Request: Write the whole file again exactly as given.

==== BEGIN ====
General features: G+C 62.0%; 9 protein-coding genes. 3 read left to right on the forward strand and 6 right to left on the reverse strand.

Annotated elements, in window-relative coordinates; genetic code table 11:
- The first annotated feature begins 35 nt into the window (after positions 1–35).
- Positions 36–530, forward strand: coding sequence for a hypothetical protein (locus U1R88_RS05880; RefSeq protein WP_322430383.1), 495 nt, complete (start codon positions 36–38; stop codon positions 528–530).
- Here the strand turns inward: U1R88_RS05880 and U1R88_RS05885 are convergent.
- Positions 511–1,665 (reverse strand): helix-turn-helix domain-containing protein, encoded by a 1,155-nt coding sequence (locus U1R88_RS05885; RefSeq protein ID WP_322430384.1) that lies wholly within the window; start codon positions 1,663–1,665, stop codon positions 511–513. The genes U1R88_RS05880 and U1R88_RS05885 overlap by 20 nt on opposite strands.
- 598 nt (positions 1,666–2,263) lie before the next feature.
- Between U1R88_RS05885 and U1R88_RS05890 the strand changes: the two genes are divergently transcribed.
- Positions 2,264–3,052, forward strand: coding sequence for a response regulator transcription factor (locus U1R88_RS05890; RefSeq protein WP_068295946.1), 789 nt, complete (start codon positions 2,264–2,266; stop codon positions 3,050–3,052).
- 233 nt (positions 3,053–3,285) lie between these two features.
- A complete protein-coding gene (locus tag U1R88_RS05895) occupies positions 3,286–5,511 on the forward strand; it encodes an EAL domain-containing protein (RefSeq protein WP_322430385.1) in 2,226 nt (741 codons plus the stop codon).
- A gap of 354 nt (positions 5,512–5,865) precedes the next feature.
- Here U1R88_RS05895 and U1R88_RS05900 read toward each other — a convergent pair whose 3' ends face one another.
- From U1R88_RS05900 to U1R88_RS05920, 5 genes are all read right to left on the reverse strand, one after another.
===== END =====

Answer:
General features: G+C 62.0%; 9 protein-coding genes. 3 read left to right on the forward strand and 6 right to left on the reverse strand.

Annotated elements, in window-relative coordinates; genetic code table 11:
- The first annotated feature begins 35 nt into the window (after positions 1–35).
- Positions 36–530, forward strand: coding sequence for a hypothetical protein (locus U1R88_RS05880; RefSeq protein WP_322430383.1), 495 nt, complete (start codon positions 36–38; stop codon positions 528–530).
- Here the strand turns inward: U1R88_RS05880 and U1R88_RS05885 are convergent.
- Positions 511–1,665 (reverse strand): helix-turn-helix domain-containing protein, encoded by a 1,155-nt coding sequence (locus U1R88_RS05885; RefSeq protein ID WP_322430384.1) that lies wholly within the window; start codon positions 1,663–1,665, stop codon positions 511–513. The genes U1R88_RS05880 and U1R88_RS05885 overlap by 20 nt on opposite strands.
- 598 nt (positions 1,666–2,263) lie before the next feature.
- Between U1R88_RS05885 and U1R88_RS05890 the strand changes: the two genes are divergently transcribed.
- Positions 2,264–3,052, forward strand: coding sequence for a response regulator transcription factor (locus U1R88_RS05890; RefSeq protein WP_068295946.1), 789 nt, complete (start codon positions 2,264–2,266; stop codon positions 3,050–3,052).
- 233 nt (positions 3,053–3,285) lie between these two features.
- A complete protein-coding gene (locus tag U1R88_RS05895) occupies positions 3,286–5,511 on the forward strand; it encodes an EAL domain-containing protein (RefSeq protein WP_322430385.1) in 2,226 nt (741 codons plus the stop codon).
- A gap of 354 nt (positions 5,512–5,865) precedes the next feature.
- Here U1R88_RS05895 and U1R88_RS05900 read toward each other — a convergent pair whose 3' ends face one another.
- From U1R88_RS05900 to U1R88_RS05920, 5 genes are all read right to left on the reverse strand, one after another.